Presentation on theme: "To be considered to be a binomial experiment 1. Fixed number of trials denoted by n 2. n trials are independent and performed under identical conditions."— Presentation transcript:
To be considered to be a binomial experiment 1. Fixed number of trials denoted by n 2. n trials are independent and performed under identical conditions 3. Each trial has only two outcomes: success denoted by S and failure denoted by F 4. For each trial the probability of success is the same and denoted by p. The probability of failure is denote by q and p+q=1 (or q = 1 - p) 5. The central problem is to determine the probability of r successes out of n trials. P(r) =
Understanding the Concept If the doctor tells you that the success rate for a given operation is 50%. That means that any given time the operation is performed there is a 50% chance of success. If the doctor performs 3 of these operations in a single day, the probability that all thee will be successful is 12.5%, it is also true that there is a 37.5% chance that 1 of the three will be successful. Where do these percentages come from? This is the discussion of the presentation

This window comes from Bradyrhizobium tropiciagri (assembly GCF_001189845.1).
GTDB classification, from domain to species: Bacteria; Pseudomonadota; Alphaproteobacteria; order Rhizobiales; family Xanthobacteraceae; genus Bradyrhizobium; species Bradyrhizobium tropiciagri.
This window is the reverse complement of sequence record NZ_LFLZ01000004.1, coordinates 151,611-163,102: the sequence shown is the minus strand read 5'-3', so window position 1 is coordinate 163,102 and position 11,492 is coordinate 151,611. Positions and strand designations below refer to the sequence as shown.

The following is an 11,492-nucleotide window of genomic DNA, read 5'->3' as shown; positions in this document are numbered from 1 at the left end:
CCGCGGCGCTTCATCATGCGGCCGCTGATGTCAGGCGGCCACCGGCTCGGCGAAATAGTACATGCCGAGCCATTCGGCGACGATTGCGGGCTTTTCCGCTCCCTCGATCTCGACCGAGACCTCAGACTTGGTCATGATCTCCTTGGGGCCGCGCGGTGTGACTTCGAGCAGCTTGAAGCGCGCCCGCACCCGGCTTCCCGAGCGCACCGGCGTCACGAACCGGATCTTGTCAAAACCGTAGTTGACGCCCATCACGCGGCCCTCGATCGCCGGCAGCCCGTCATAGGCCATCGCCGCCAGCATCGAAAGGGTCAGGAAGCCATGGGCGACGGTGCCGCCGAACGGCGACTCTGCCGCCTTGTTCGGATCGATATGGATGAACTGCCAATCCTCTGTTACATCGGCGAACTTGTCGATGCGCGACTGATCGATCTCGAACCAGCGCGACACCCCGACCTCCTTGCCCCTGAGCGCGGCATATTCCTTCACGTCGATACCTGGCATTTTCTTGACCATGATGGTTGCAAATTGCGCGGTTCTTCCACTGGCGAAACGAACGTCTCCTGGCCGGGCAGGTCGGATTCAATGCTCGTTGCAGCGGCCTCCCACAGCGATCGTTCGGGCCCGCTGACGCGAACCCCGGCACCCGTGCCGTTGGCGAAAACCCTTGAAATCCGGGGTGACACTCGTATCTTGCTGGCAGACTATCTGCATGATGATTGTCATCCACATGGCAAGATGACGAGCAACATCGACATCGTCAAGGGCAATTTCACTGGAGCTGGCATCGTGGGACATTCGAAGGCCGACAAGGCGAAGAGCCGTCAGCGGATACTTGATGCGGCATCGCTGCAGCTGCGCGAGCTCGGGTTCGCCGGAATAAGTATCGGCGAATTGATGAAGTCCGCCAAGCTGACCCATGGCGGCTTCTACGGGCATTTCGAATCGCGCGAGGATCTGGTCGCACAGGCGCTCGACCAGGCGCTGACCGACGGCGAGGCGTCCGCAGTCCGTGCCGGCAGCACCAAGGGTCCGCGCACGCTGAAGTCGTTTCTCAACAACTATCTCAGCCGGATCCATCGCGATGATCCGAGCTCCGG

Finding the P( x successes) There are several ways one can approach this problem Calculating it by hand Using a Binomial distribution table Using technology
BASIC EXAMPLE Given 5 trials, with an historical probability of success on A SINGLE TRIAL of 25%. Of the 5 trials You can find the P(0 successes), P(1 success), P(2 successes), P(3 successes), P(4 successes), or P(5 successes). As an example, the following calculation will be for P(4 successes)
BY HAND P( 4 successes) If n = 5 (number of trials) and p = 0.25, what is the probability of 4 successes let (x = 4)? P(4) = ? p + q = 1 so q = 1 – r = 1 – 0.25 = 0.75 Using the Formula on page 426 of text P(x) = C n,x times p x times q n-x P(4) = C 5,4 0.25 4 0.75 5-4 P(4) = 5 * 0.25 4 0.75 1 P(4) = 5 * 0.0039 * 0.75 = 0.014625 ≈ 0.0146
By Table: P( 4 successes) By Using Binomial Probability table such as found at : http://www.uwsp.edu/math/hgonchig/Math_355/Tables/Binomial.pdf http://www.uwsp.edu/math/hgonchig/Math_355/Tables/Binomial.pdf -P( 4 successes) n=5, x=4, P(x) = 0.25 P(4) =.0146 http://www.uwsp.edu/math/hgonchig/Math_355/Tables/Binomial.pdf
By Technology: P( 4 successes) Excel = BIOMDIST(4,5,0.25,false) Ans:.0.014648438 TI 83 – 84 2 nd DISTR choice 0 ENTER binompdf ( 5,0.25,4) ENTER Ans: 0.14648375 IF YOU USE ONE OF THESE TWO METHOD, EITHER ATTACHED THE EXCEL WORKBOOK, OR IF USING THE TI 83 OR 84 STATE THE FUNCTION AND ITS PARAMETERS.
The Entire Probability Distribution Given 5 trials, with an historical probability of success on A SINGLE TRIAL of 25% P(of 0 success out of 5 trials) =.2373 P(of 1 success out of 5 trials) =.3955 P(of 2 successes out of 5 trials) =.2637 P(of 3 successes out of 5 trials) =.0879 P(of 4 successes out of 5 trials) =.0146 P(of 5 successes out of 5 trials) =.0010
Summary You should be able to calculate a binomial probability by any of the three methods. Questions: post the slide number and your question to your individual forum.
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